“A Report from an Online Course on Global Disruption and Information Technology” accepted for publication in LIMITS 2016
Bill Tomlinson, Bonnie Nardi and I piloted an online undergraduate course with UC Irvine centered on the idea of “Global Disruption and Information Technology.” We wanted to give students a framework to think about climate change, peak oil, and sustainability with an eye toward making progress as a society in fixing these problems. As technologists we wanted to do this by leveraging technology. This is tricky though because these problems aren’t going to be solved with “an app”. It’s even tricky to formulate them as “problems” which necessarily have “solutions” when they perhaps are better framed as “predicaments” (h/t Six Silberman). Although it would be great if software could pull us through these challenges, it’s likely only going to be an important part of the fix.
We published this paper about our experience after teaching it twice and almost a third time. It’s as much about online teaching as it is about sustainability (the two are related, of course) and we are planning on presenting it at the LIMITS 2016 workshop at UCI.
“Computing Within Limits” represents a new paradigm in thinking about computing. To help communicate this new perspective to a broader audience, we created, taught, and are continuing to teach a multi-campus online course through the University of California (UC) titled “Global Disruption and Information Technology.” This article presents a report on our experiences designing this course and delivering the first two offerings to several hundred UC undergraduates. We discuss the history and motivation for the course; specific details of the course content; the technological platforms used in delivering the course; the student population; and the student experience taking the course. We hope that this paper, detailing our efforts at “teaching LIMITS,” will help others interested in offering similar courses take advantage of our experiences and help more students become engaged with this critical set of issues.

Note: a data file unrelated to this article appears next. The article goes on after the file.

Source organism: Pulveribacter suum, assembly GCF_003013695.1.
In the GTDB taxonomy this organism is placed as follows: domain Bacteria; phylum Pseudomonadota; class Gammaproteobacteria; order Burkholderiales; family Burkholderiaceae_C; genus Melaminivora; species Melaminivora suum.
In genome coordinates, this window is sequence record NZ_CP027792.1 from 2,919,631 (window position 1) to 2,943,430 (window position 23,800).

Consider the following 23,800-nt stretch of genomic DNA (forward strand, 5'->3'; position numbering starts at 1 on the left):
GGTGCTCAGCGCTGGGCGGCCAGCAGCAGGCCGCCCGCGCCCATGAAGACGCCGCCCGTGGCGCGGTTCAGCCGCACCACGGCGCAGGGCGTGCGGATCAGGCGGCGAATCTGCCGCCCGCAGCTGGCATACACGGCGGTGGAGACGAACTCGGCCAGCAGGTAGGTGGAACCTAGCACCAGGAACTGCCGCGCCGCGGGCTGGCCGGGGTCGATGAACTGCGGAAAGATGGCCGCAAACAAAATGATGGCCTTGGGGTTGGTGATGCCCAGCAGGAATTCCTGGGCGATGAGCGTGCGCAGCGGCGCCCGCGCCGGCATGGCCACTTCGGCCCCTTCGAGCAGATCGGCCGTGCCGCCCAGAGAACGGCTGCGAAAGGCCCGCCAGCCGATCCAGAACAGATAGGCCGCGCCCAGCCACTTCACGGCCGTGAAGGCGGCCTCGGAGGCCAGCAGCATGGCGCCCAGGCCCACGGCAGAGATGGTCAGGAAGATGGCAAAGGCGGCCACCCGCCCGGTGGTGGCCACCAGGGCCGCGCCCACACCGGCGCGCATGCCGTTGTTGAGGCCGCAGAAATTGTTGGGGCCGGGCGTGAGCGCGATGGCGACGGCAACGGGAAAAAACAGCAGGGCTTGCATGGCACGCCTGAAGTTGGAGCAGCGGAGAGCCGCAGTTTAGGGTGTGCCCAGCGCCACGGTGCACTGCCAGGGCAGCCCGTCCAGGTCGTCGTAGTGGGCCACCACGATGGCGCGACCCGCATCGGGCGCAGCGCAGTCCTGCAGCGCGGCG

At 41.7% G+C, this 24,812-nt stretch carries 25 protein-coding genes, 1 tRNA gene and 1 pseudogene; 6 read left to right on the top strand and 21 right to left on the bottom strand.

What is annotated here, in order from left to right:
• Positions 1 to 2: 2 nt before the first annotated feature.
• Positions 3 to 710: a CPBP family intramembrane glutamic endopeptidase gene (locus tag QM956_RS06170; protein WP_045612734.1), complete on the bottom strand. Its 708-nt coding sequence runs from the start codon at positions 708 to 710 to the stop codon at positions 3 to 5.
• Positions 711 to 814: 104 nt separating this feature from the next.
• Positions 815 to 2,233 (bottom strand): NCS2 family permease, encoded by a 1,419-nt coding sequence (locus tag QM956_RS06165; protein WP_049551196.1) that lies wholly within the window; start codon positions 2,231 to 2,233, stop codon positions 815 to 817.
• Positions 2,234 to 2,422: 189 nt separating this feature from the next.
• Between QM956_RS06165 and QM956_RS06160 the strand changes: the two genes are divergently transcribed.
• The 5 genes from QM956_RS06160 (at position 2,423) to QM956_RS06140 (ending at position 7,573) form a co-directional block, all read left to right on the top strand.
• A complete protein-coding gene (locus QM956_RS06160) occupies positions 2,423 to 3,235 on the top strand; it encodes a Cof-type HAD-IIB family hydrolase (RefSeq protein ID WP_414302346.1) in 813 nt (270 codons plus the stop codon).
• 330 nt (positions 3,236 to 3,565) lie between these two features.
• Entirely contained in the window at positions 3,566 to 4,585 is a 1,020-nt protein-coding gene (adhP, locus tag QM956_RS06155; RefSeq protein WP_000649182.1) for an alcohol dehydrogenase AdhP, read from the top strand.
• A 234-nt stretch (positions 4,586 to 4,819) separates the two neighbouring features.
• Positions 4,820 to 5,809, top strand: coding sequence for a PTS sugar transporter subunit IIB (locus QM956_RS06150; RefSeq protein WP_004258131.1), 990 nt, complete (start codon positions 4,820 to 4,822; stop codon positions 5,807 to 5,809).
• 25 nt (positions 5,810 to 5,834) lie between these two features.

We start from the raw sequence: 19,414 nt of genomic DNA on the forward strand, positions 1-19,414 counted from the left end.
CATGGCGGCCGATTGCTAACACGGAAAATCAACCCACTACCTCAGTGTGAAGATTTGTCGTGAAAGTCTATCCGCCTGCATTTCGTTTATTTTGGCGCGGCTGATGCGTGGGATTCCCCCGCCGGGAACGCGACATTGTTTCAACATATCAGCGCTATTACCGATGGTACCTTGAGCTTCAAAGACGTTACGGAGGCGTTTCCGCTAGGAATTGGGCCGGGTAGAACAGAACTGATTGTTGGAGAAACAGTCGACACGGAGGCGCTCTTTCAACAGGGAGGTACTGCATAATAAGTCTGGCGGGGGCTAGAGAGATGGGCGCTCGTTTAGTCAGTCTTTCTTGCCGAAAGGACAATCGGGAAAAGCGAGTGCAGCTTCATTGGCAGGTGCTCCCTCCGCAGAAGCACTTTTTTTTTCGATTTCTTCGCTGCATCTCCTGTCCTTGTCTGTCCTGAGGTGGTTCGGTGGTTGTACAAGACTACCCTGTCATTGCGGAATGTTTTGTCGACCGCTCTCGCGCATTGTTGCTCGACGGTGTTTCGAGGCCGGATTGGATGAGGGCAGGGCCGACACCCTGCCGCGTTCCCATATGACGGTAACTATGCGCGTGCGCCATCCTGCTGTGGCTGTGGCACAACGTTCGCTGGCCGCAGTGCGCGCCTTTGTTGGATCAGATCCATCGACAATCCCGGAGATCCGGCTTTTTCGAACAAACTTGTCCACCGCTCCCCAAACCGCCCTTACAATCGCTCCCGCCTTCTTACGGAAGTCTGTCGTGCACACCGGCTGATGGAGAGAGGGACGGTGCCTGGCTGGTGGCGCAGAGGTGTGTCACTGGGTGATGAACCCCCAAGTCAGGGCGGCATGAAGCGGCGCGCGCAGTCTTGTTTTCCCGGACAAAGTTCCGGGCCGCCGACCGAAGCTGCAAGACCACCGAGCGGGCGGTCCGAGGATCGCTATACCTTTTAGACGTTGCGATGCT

Other courses like it
We aren’t alone in teaching this material. Pargman and Eriksson have taught a similar graduate level course at KTH and research groups are starting to form in Brussels around the same topic as well. Of course the transition town movement has been studying and working on resiliency from a grass roots perspective around the world. The transition town movement is great because it is so positive and seeks to encourage the development of community to face challenges together (and have as much fun as possible in doing it).
Successful, but Online is Hard
The course has been successful, garnering the 2015 Celebration of Teaching Instructional Technology Innovation Award and experiencing strong enrollment growth. Actually teaching courses online is still a real challenge and no one seems to feel like it is a solved problem yet. There are a lot of hopes coming from a new enthusiasm around VR and virtual worlds that they might support a successful reinvigoration of online learning. We’ll see!